On The Sad End of Solomon

Solomon, by Pietro Perugino

The first reading at  Mass this past  week (17th Sunday cycle A) focused on the kingship of Solomon. Perhaps the high point of his life when he was given the opportunity to ask anything whatsoever from God and chose not gold or glory but wisdom. On Wednesday we read about the visit of the Queen of Sheba, complete with a description of Solomon’s court and kingdom in all its glory.

His early years presented a portrait of a man deeply rooted in God, but later in his life Solomon’s infidelity led to a divided kingdom. It is a moral tale that contains a warning for us all. Let’s review the basics of Solomon’s life and ponder the lessons to be learned.

Solomon was Israel’s third king. He was also known as Jedidiah (beloved of the Lord). His forty-year reign is regarded as Israel’s golden age, an age of prosperity and national unity. But, his reign ended disastrously: he began to oppress the people, took many wives, and introduced pagan worship.

Solomon was the second son of David and Bathsheba, but the 17th of David’s 19 sons. (David had other wives, and sons by them.) This hardly made him the most likely son to succeed his father as king. However, through the court intrigues of his mother and the support of Nathan the prophet, both of whom took advantage of David in his old age, Solomon was named king in 961 B.C. instead of his half-brother Adonijah (David’s eldest living son and presumed successor). Solomon swiftly and ruthlessly established his power over Adonijah, having him executed on a pretext. This act, along with the execution or banishment of Adonijah’s supporters in the military had repercussions throughout Solomon’s reign. It created military rivalries on the northern edge of Israel that were something of a nuisance and may explain why Solomon raised such a large army.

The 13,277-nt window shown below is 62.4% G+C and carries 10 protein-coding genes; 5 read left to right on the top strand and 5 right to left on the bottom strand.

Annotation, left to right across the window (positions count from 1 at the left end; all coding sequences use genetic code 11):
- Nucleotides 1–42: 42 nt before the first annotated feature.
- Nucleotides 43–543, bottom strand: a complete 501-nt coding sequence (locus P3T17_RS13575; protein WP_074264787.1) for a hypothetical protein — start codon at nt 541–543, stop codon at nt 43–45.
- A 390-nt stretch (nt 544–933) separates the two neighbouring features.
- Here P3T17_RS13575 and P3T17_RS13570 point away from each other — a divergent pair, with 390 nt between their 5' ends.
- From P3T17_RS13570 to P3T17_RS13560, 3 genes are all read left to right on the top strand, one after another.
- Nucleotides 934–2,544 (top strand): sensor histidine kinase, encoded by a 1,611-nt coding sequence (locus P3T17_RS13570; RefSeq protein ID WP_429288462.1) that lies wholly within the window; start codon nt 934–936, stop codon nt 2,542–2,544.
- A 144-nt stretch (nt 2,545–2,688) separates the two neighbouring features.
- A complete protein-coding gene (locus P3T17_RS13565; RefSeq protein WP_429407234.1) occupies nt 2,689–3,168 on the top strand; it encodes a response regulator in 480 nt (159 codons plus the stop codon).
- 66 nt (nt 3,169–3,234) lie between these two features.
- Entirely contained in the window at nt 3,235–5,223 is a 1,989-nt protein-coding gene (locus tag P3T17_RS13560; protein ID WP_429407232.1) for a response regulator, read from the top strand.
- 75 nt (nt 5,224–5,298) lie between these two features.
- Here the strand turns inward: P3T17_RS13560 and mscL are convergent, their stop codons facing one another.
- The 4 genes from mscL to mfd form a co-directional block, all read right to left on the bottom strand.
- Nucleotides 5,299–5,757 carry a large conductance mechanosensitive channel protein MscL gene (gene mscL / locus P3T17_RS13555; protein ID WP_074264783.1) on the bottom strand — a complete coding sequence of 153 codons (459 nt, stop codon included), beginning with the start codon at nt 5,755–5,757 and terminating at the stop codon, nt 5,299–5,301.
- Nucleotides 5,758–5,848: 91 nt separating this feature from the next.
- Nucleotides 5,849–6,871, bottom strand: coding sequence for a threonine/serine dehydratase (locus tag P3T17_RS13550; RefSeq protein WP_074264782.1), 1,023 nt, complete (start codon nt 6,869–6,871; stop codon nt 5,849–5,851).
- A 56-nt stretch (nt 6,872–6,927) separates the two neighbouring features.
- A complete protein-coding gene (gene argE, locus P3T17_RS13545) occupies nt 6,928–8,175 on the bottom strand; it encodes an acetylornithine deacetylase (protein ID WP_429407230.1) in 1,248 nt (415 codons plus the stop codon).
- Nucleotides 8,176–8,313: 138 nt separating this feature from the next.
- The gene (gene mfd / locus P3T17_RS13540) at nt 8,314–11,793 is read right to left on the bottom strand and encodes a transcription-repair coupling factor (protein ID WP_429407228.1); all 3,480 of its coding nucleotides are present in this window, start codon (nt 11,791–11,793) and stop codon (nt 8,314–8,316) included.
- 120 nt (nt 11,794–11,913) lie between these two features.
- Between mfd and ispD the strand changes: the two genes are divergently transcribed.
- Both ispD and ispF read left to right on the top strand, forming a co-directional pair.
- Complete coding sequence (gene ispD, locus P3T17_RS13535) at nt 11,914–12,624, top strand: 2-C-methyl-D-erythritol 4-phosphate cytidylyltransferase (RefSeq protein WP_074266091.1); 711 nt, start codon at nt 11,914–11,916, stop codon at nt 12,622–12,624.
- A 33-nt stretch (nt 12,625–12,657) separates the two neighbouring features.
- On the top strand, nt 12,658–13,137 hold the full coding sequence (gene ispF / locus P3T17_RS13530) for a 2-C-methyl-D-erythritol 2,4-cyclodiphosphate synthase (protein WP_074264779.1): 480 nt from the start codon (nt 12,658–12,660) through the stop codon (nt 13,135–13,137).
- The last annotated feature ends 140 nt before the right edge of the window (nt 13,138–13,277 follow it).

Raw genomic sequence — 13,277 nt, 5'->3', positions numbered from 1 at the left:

Despite all this, Solomon experienced a vision from God early in his reign. He was at the altar of Gibeon offering extensive sacrifices to God:

In Gibeon the LORD appeared to Solomon in a dream at night. God said, “Ask something of me and I will give it to you.” Solomon answered: “You have shown great favor to your servant, my father David, because he behaved faithfully toward you, with justice and an upright heart; and you have continued this great favor toward him, even today, seating a son of his on his throne. O LORD, my God, you have made me, your servant, King to succeed my father David; but I am a mere youth, not knowing at all how to act. I serve you in the midst of the people whom you have chosen, a people so vast that it cannot be numbered or counted. Give your servant, therefore, an understanding heart to judge your people and to distinguish right from wrong. For who is able to govern this vast people of yours?” The LORD was pleased that Solomon made this request. So God said to him: “Because you have asked for this—not for a long life for yourself, nor for riches, nor for the life of your enemies, but for understanding so that you may know what is right—I do as you requested. I give you a heart so wise and understanding that there has never been anyone like you up to now, and after you there will come no one to equal you (1 Kings 3:5-12).

The Lord did indeed grant Solomon great wisdom. 1 Kings 5:10-12 notes that his wisdom surpassed all the people of the east and Egypt, and credits Solomon with 3,000 proverbs and 1,005 songs. Many of these have come down to us in the biblical books he authored (Proverbs, Song of Songs, and Wisdom) as well as Ecclesiastes, which he may have edited. Leaders from throughout the world (most notably the Queen of Sheba) sought out Solomon for his wisdom and counsel.

Solomon was also noted as a superb statesman who had a great ability to forge trading relationships with foreign leaders. Trade expanded widely during his reign.

These foreign relationships may well have been the first sign of trouble, though, for they led him to take many wives. This was a common practice of kings in those days, despite this warning from the Book of Deuteronomy:

The king, moreover, must not acquire great numbers of horses for himself or make the people return to Egypt to get more of them, for the LORD has told you, “You are not to go back that way again.” He must not take many wives, or his heart will be led astray. He must not accumulate large amounts of silver and gold (Deut 17:16-17).